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Boris Johnson will survive Partygate, but that doesn’t rule

The week after the April Fool’s Day joke, I’m usually still reeling from the horrible pranks my family pulls on me. But this year I feel my relatives have been outdone by the pranksters who run the country and the daily satire of British politics.

Last week, 20 government workers were fined by police for attending lockdown parties. One was the head of the “Decency and Ethics” department. Another headed the Covid task force that worked out the coronavirus restrictions. You couldn’t invent it. Except that they do it all the time. The Prime Minister, we are now told, was given false information by staff about whether parties were being held. So he did not mislead Parliament, although he himself took part in some events.

I can accept that maybe some of those gatherings were just colleagues opening a bottle after working together all day. Certainly, Whitehall felt like an island in a hurricane in the pandemic. What I cannot endure, however, are pious sermons urging us to ignore incidents involving karaoke machines and drunken brawls because, according to Jacob Rees-Mogg, this is “not the most important problem in the world” and the Covid rules are “unkind and inhuman”. Yes they were – which is why the public is still angry that those who imposed them broke them.

Rees-Mogg is the High Priest of this government, which is regularly “cut down” by Number 10 while actually carrying out their orders. To ask us not to become puritanical is stunning hypocrisy from a government that has imposed the most draconian restrictions on freedom in peacetime. Its interior minister urged people to call the police if they saw neighbors breaking the rules. His spokesman was visibly horrified when aides asked him what to say if someone found out about the Downing Street Christmas party. Which is now acting like it doesn’t matter because the Prime Minister apparently wasn’t in charge.

Almost everywhere you look the hokey-kokey of fudge and doublespeak goes on. Boris Johnson attacks P&O Ferries for laying off workers – but drops the labor law that could have filled the loophole that made it legal. He promises to cut taxes while raising taxes and spending to near-unprecedented levels. He talks about freedom of speech while legislating against protest. He takes a stance on gay conversion therapy and then changes in a day.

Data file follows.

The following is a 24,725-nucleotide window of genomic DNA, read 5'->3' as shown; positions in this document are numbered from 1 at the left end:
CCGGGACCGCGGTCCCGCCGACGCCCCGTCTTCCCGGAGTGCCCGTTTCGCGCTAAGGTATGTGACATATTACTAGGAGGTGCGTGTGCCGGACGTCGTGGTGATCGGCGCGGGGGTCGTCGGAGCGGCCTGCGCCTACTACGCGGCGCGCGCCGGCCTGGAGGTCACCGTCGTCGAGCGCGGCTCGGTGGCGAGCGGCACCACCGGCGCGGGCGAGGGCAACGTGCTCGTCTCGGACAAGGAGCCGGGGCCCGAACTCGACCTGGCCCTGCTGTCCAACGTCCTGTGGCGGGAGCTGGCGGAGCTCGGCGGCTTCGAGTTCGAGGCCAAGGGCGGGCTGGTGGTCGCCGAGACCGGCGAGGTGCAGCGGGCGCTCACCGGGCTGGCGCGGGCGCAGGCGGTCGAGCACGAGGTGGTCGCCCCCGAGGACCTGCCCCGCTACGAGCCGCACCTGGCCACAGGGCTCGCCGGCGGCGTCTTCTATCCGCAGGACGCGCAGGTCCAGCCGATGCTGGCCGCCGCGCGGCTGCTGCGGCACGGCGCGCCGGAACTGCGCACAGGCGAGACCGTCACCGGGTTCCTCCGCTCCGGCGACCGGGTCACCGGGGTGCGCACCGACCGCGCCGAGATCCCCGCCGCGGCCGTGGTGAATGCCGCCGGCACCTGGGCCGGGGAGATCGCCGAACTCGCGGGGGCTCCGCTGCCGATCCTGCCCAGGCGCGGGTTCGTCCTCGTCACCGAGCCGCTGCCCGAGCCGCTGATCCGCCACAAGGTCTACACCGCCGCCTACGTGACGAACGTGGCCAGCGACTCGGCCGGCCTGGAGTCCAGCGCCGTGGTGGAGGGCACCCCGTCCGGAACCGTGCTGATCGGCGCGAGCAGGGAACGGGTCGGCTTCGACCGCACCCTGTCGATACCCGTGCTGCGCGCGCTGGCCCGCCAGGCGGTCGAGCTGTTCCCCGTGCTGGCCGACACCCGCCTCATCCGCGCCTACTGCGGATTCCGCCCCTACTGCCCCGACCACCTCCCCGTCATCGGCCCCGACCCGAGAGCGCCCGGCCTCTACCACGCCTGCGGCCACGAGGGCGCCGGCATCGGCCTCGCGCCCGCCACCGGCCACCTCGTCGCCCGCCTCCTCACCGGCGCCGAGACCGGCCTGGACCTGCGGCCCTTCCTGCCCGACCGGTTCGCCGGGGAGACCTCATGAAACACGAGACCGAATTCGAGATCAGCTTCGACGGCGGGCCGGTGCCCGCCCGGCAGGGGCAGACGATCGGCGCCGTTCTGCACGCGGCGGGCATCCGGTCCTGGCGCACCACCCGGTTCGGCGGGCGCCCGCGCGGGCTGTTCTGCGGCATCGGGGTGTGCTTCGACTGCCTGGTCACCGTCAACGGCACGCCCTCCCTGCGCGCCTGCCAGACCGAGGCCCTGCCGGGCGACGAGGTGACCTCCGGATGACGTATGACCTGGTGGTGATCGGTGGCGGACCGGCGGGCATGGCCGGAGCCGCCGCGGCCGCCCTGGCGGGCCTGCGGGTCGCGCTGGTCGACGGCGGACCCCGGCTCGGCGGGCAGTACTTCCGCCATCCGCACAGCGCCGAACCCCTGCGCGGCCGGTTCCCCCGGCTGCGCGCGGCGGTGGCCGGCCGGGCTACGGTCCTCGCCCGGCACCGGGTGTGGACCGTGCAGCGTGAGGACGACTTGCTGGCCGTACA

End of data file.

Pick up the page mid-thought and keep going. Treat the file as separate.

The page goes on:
The global pandemic has thrown everyone off course. But a year on from the laudable launch of the vaccine, no one knows what this government is for. The privatization of Channel 4 is a side issue at best; as well as ID cards for voters. The effects of drift are corrosive. Officials are demoralized and no longer know what their superiors want or when they will next change their mind. Increasingly disillusioned, Conservative colleagues are abstaining, leaving the unelected Lords to inflict the most defeats of any government since 1975. One investor recently told me he was sick of being asked to lift his disbelief. Inconsistent policies undermine business confidence.

Unkind souls might call Rees-Mogg’s new title of Minister of State for Brexit Options a piece of Orwellian duplicity. But most of us actually want the government to make Brexit a success. In fact, we assumed this would be its animating power. Instead, we are faced with a smorgasbord of policies that are confusing unless you view them through the lens of Operation Save Big Dog: the endless urge to shore up Boris Johnson.

Large-scale jokes told by the prime minister at a recent dinner for MPs were taken as evidence of his growing confidence that he will survive. That is not completely right. He is buoyed by positive coverage of his efforts in Ukraine and the falling popularity of Chancellor Rishi Sunak, who has been accused of not doing enough for the poor while his wife enjoys favorable tax status as a non-Dom. But defiance masks the knowledge that he is deeply distrusted.

Had Sue Gray’s report on the Downing Street parties in February been published, Conservative MPs would probably have garnered enough signatories to call a vote of no confidence. The threat has receded because the Gray report was delayed by the Metropolitan Police’s eleventh hour decision to investigate and is now conveniently not expected before the local elections in May. Although the Conservatives expect to do poorly in this election, particularly in London where they could even lose flagship Wandsworth, Johnson’s allies will pass this off as a medium-term bump.

Johnson will survive Partygate. His co-workers believe he probably won’t even get a fine. But the real implication of all this is that a leader elected by an 80-seat majority, who could use that power for almost anything, is now held hostage by his own MPs. Since February, Downing Street has brought in a chief of staff and a head of policy, both MPs, and launched a charm offensive within the party, meaning, one MP told me: ‘You can get almost anything as long as you’re the last person who speaks to him”. Hence the wars on the BBC and Channel 4, which are old Tory chestnuts. Hence the odd absence of onshore wind turbines in the new energy strategy and the change of heart in conversion therapy after a backlash.

There’s nothing wrong with listening to the faction. But you can’t always please everyone. If governing means voting, a prime minister who constantly evades governing does not really govern. In the meantime, he continues to think we’re all fools.

camilla.cavendish@ft.com

https://www.ft.com/content/0d7c93ad-8640-4a0a-b84f-a3267319f8bc Boris Johnson will survive Partygate, but that doesn’t rule

Adam Bradshaw

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